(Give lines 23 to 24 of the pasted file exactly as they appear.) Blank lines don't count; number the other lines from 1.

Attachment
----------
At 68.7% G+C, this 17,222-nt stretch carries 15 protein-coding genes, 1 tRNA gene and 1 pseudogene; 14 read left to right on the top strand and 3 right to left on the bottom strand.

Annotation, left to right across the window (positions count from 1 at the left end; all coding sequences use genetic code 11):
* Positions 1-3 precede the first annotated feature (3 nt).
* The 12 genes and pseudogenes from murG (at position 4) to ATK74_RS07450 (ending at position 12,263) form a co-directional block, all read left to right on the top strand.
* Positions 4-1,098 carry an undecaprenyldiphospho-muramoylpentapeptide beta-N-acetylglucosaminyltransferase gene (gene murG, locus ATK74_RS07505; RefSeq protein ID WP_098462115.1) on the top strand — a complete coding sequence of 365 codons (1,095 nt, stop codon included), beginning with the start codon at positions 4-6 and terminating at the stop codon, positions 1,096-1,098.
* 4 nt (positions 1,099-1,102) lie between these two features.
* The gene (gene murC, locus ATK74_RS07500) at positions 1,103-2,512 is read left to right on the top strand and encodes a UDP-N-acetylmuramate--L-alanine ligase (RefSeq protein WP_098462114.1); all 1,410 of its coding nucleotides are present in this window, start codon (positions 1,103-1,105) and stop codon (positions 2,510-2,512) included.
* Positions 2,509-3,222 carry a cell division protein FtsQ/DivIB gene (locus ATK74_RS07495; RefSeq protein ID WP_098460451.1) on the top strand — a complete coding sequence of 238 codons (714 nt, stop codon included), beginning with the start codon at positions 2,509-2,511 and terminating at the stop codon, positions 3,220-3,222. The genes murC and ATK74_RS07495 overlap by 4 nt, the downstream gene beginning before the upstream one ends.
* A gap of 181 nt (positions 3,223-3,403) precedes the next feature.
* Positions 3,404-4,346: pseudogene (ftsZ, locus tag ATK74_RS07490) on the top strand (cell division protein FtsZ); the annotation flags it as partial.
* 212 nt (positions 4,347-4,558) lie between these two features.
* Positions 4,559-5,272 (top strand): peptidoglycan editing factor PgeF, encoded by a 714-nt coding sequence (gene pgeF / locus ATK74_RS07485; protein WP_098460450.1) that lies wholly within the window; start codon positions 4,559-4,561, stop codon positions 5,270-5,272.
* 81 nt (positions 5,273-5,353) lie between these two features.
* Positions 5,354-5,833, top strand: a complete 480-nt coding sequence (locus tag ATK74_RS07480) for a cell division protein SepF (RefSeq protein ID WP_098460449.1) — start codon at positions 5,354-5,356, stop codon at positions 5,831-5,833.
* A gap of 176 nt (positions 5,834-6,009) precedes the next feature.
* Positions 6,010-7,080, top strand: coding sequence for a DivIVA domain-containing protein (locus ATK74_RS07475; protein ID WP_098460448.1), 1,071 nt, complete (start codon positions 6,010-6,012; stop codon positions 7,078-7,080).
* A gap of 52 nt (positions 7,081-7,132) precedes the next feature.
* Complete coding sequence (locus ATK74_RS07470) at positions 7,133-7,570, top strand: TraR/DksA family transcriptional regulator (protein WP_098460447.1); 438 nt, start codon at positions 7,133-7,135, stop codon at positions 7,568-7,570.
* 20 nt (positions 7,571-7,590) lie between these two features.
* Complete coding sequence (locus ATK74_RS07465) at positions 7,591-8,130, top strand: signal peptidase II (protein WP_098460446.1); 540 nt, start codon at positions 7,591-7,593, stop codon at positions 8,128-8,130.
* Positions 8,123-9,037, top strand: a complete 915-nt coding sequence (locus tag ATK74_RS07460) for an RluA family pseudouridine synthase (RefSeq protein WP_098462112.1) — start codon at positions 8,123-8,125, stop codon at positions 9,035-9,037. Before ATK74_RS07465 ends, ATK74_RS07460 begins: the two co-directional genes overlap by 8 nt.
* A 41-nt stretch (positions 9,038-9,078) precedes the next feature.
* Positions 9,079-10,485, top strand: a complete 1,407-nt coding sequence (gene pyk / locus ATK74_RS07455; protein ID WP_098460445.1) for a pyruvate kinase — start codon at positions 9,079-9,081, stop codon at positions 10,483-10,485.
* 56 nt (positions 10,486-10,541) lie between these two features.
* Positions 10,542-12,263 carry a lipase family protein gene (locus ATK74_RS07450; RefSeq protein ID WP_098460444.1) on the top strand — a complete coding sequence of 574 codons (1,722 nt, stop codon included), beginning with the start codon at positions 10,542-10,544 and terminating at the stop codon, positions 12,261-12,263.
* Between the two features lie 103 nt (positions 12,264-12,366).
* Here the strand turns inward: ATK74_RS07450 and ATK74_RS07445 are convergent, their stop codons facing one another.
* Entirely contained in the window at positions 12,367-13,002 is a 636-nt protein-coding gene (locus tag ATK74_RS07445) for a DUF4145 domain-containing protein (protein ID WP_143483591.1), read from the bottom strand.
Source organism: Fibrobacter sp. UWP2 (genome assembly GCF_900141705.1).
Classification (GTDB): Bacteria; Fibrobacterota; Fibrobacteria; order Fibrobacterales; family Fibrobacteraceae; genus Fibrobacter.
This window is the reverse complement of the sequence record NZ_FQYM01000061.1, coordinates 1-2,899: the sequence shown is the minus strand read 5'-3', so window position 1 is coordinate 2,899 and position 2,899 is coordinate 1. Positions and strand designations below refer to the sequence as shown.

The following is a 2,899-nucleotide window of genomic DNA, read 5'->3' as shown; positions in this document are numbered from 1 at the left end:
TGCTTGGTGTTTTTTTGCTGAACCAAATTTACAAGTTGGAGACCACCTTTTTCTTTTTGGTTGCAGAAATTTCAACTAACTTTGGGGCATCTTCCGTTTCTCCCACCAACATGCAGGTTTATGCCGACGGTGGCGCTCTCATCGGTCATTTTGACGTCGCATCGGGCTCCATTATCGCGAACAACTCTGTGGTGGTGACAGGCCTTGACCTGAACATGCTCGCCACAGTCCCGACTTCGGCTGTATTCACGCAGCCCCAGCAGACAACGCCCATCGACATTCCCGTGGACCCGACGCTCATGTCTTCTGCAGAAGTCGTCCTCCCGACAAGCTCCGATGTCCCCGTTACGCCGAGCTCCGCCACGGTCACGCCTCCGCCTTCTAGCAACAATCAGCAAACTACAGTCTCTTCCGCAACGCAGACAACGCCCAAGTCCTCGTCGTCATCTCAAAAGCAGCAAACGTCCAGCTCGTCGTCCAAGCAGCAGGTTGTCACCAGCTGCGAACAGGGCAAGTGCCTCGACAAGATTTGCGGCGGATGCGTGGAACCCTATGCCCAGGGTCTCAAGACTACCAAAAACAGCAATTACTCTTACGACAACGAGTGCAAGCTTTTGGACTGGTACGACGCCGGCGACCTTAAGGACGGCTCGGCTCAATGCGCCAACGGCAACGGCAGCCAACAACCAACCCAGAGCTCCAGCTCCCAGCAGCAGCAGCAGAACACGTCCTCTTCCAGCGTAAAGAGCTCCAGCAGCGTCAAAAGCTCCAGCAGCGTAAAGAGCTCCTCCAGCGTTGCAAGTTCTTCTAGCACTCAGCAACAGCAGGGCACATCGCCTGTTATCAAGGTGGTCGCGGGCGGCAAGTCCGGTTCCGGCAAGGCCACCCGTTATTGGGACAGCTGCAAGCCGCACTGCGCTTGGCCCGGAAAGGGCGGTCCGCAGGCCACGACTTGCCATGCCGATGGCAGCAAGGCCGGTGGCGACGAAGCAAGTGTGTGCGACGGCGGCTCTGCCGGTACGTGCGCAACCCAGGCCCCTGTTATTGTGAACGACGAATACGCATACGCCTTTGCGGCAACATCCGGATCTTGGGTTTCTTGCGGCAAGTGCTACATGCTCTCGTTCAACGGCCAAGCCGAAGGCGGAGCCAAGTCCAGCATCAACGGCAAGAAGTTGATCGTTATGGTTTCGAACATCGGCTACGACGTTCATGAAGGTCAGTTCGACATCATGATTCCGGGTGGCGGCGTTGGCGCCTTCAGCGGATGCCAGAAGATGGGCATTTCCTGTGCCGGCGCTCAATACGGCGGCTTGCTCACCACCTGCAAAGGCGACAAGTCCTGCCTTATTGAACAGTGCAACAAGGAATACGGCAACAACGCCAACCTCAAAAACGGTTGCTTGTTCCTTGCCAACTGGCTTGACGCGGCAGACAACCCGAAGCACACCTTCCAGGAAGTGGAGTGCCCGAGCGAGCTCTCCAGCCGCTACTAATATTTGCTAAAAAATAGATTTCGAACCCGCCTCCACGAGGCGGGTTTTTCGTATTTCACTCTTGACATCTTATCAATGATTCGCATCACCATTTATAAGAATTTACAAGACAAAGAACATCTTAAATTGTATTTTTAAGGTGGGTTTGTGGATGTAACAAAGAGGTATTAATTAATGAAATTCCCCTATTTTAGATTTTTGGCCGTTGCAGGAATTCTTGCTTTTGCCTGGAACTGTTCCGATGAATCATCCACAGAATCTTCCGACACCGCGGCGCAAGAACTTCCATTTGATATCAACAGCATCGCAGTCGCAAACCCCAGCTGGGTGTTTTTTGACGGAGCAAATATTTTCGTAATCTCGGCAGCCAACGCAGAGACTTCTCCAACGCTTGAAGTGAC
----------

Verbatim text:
* Positions 9,079-10,485, top strand: a complete 1,407-nt coding sequence (gene pyk / locus ATK74_RS07455; protein ID WP_098460445.1) for a pyruvate kinase — start codon at positions 9,079-9,081, stop codon at positions 10,483-10,485.
* 56 nt (positions 10,486-10,541) lie between these two features.